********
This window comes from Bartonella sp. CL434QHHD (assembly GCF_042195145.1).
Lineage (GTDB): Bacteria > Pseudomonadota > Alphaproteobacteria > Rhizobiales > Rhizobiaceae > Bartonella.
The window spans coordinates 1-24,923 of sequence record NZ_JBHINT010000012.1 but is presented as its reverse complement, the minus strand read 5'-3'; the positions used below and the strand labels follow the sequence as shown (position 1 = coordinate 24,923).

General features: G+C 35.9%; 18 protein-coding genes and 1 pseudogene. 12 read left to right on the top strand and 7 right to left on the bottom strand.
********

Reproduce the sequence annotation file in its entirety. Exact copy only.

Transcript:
This window comes from Bartonella sp. CL434QHHD (assembly GCF_042195145.1).
Lineage (GTDB): Bacteria > Pseudomonadota > Alphaproteobacteria > Rhizobiales > Rhizobiaceae > Bartonella.
The window spans coordinates 1-24,923 of sequence record NZ_JBHINT010000012.1 but is presented as its reverse complement, the minus strand read 5'-3'; the positions used below and the strand labels follow the sequence as shown (position 1 = coordinate 24,923).

General features: G+C 35.9%; 18 protein-coding genes and 1 pseudogene. 12 read left to right on the top strand and 7 right to left on the bottom strand.